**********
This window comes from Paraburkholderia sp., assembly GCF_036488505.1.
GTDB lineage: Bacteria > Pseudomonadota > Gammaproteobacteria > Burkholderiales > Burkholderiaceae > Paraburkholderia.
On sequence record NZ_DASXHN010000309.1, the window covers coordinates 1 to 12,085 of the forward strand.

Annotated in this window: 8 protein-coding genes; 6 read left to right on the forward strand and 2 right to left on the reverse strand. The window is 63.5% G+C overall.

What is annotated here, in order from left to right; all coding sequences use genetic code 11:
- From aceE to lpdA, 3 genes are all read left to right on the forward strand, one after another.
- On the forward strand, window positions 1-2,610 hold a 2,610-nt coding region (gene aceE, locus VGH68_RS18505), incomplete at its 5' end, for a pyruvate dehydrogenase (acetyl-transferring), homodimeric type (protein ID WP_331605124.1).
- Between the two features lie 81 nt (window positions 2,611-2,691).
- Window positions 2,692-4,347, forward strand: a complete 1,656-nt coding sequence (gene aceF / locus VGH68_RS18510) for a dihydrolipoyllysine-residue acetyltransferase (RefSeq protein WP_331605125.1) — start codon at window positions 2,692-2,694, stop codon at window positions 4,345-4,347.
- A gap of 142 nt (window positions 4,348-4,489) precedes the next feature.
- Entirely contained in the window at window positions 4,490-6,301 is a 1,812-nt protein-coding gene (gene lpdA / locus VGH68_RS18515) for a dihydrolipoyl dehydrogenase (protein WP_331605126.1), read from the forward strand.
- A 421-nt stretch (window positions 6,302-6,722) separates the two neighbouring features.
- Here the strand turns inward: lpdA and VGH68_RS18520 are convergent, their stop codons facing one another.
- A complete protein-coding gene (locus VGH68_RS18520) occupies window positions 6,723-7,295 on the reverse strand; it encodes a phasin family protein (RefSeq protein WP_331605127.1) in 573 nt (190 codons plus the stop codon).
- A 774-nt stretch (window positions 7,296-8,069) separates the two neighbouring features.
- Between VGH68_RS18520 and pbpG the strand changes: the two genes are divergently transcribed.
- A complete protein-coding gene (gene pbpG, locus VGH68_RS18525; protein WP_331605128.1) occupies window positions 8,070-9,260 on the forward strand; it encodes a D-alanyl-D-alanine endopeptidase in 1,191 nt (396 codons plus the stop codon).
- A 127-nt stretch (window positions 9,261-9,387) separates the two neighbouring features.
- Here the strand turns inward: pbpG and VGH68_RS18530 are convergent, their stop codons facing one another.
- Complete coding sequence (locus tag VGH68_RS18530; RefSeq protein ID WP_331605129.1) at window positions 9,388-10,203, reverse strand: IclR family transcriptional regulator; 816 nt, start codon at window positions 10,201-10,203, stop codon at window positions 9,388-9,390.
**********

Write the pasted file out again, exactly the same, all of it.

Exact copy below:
This window comes from Paraburkholderia sp., assembly GCF_036488505.1.
GTDB lineage: Bacteria > Pseudomonadota > Gammaproteobacteria > Burkholderiales > Burkholderiaceae > Paraburkholderia.
On sequence record NZ_DASXHN010000309.1, the window covers coordinates 1 to 12,085 of the forward strand.

Annotated in this window: 8 protein-coding genes; 6 read left to right on the forward strand and 2 right to left on the reverse strand. The window is 63.5% G+C overall.

What is annotated here, in order from left to right; all coding sequences use genetic code 11:
- From aceE to lpdA, 3 genes are all read left to right on the forward strand, one after another.
- On the forward strand, window positions 1-2,610 hold a 2,610-nt coding region (gene aceE, locus VGH68_RS18505), incomplete at its 5' end, for a pyruvate dehydrogenase (acetyl-transferring), homodimeric type (protein ID WP_331605124.1).
- Between the two features lie 81 nt (window positions 2,611-2,691).
- Window positions 2,692-4,347, forward strand: a complete 1,656-nt coding sequence (gene aceF / locus VGH68_RS18510) for a dihydrolipoyllysine-residue acetyltransferase (RefSeq protein WP_331605125.1) — start codon at window positions 2,692-2,694, stop codon at window positions 4,345-4,347.
- A gap of 142 nt (window positions 4,348-4,489) precedes the next feature.
- Entirely contained in the window at window positions 4,490-6,301 is a 1,812-nt protein-coding gene (gene lpdA / locus VGH68_RS18515) for a dihydrolipoyl dehydrogenase (protein WP_331605126.1), read from the forward strand.
- A 421-nt stretch (window positions 6,302-6,722) separates the two neighbouring features.
- Here the strand turns inward: lpdA and VGH68_RS18520 are convergent, their stop codons facing one another.
- A complete protein-coding gene (locus VGH68_RS18520) occupies window positions 6,723-7,295 on the reverse strand; it encodes a phasin family protein (RefSeq protein WP_331605127.1) in 573 nt (190 codons plus the stop codon).
- A 774-nt stretch (window positions 7,296-8,069) separates the two neighbouring features.
- Between VGH68_RS18520 and pbpG the strand changes: the two genes are divergently transcribed.
- A complete protein-coding gene (gene pbpG, locus VGH68_RS18525; protein WP_331605128.1) occupies window positions 8,070-9,260 on the forward strand; it encodes a D-alanyl-D-alanine endopeptidase in 1,191 nt (396 codons plus the stop codon).
- A 127-nt stretch (window positions 9,261-9,387) separates the two neighbouring features.
- Here the strand turns inward: pbpG and VGH68_RS18530 are convergent, their stop codons facing one another.
- Complete coding sequence (locus tag VGH68_RS18530; RefSeq protein ID WP_331605129.1) at window positions 9,388-10,203, reverse strand: IclR family transcriptional regulator; 816 nt, start codon at window positions 10,201-10,203, stop codon at window positions 9,388-9,390.